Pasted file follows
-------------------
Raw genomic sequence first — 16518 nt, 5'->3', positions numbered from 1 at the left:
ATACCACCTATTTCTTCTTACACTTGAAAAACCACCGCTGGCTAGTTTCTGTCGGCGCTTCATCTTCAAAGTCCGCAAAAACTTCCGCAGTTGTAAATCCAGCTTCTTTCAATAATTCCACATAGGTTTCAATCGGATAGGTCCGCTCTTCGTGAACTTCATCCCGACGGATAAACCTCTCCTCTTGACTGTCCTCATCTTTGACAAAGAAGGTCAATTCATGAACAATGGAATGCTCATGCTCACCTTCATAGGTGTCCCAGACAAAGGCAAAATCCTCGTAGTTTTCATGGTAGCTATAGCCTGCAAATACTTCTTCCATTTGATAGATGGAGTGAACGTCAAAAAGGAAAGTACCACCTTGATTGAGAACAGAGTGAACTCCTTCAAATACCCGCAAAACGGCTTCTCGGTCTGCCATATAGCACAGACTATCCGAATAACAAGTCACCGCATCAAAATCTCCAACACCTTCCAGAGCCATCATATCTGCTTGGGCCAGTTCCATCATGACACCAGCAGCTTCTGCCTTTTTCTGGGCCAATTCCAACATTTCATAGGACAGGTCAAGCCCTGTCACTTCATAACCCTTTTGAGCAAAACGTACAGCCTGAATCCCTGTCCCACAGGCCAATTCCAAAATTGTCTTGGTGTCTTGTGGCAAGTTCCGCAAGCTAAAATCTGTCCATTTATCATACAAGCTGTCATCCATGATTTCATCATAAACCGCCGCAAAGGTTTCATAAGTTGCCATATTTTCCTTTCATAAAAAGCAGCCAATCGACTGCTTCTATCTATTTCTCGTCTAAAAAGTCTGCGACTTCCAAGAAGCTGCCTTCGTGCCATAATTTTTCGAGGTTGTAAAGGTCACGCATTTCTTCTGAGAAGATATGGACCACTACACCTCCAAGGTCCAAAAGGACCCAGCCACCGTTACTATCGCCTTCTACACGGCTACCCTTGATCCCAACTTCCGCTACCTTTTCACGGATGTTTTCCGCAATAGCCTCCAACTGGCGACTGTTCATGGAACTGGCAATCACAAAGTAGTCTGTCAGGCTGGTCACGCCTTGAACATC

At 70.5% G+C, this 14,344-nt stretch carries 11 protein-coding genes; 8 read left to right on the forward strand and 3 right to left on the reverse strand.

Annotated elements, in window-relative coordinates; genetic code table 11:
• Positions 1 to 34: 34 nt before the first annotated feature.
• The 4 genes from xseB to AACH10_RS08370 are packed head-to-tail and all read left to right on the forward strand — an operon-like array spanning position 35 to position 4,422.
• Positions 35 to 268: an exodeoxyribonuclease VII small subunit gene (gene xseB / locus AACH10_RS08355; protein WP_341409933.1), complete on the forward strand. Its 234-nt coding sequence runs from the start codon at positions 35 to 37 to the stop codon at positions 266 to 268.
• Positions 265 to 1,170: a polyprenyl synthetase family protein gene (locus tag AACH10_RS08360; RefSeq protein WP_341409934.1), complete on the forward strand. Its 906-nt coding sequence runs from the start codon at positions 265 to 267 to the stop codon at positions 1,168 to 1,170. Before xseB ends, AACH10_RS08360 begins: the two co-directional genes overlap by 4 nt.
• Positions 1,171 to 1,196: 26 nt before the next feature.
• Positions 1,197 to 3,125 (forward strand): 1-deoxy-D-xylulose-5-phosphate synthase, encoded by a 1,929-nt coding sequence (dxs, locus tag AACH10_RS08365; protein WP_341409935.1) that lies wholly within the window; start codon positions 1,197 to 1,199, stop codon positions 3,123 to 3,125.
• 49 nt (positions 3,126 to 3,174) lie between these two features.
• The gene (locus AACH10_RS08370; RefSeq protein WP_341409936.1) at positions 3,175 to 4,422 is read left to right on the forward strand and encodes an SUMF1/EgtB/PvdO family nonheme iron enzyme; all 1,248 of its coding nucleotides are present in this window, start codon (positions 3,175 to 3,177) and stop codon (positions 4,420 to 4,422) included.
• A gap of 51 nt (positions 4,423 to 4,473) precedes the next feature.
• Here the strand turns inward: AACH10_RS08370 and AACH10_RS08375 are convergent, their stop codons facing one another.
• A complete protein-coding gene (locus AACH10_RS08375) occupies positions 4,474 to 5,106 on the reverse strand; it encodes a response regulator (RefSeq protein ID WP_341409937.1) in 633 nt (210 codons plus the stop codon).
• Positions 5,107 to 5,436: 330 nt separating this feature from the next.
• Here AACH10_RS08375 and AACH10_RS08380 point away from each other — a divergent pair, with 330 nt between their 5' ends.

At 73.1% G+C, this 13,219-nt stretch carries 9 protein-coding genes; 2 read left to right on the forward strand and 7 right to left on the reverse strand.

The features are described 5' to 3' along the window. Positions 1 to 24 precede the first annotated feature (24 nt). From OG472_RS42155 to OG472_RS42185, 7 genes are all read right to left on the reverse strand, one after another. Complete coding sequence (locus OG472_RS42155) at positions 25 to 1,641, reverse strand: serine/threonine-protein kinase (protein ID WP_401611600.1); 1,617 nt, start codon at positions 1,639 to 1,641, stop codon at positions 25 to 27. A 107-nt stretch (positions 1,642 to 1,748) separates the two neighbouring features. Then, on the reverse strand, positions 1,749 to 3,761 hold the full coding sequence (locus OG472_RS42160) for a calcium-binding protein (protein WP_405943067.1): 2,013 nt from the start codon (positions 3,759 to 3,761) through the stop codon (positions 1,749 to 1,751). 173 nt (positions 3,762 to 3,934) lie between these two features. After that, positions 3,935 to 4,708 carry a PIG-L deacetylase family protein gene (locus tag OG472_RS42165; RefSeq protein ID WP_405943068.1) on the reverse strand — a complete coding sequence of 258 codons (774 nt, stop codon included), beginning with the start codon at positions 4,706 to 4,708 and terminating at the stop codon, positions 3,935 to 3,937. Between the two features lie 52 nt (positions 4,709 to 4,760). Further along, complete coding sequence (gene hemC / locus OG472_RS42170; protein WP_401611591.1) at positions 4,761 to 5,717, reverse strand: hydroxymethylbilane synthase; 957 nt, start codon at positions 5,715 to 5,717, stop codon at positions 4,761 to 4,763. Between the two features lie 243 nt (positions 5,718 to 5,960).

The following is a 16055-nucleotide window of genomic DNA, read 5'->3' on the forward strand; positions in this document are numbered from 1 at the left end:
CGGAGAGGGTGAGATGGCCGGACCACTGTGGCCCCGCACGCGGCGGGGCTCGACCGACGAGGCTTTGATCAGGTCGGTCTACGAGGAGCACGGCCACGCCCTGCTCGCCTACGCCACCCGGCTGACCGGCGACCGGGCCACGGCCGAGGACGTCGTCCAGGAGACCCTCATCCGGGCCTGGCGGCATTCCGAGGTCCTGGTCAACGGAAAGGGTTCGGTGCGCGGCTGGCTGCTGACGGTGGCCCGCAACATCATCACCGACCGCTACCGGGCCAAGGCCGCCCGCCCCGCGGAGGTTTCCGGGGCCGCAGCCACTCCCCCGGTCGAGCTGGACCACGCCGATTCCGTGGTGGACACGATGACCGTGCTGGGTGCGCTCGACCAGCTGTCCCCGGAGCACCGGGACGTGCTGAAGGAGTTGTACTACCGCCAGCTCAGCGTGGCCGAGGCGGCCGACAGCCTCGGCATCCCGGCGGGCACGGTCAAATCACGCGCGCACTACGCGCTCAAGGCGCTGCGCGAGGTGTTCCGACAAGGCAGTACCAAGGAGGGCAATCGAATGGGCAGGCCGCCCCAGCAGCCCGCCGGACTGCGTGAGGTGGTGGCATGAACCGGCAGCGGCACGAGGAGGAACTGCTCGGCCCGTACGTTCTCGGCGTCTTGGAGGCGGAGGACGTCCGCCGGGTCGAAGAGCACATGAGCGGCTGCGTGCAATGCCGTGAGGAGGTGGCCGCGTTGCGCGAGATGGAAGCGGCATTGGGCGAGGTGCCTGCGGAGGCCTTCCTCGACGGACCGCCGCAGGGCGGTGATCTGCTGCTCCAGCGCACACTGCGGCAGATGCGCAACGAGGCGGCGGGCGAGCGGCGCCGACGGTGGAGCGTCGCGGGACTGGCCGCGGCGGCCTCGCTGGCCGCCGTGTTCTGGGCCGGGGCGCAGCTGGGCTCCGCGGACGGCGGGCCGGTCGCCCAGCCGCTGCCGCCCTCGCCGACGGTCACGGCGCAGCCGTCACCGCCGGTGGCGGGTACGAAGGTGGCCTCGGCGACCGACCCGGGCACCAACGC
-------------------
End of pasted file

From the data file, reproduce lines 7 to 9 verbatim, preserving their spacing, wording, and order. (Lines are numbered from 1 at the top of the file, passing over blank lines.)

• Positions 35 to 268: an exodeoxyribonuclease VII small subunit gene (gene xseB / locus AACH10_RS08355; protein WP_341409933.1), complete on the forward strand. Its 234-nt coding sequence runs from the start codon at positions 35 to 37 to the stop codon at positions 266 to 268.
• Positions 265 to 1,170: a polyprenyl synthetase family protein gene (locus tag AACH10_RS08360; RefSeq protein WP_341409934.1), complete on the forward strand. Its 906-nt coding sequence runs from the start codon at positions 265 to 267 to the stop codon at positions 1,168 to 1,170. Before xseB ends, AACH10_RS08360 begins: the two co-directional genes overlap by 4 nt.
• Positions 1,171 to 1,196: 26 nt before the next feature.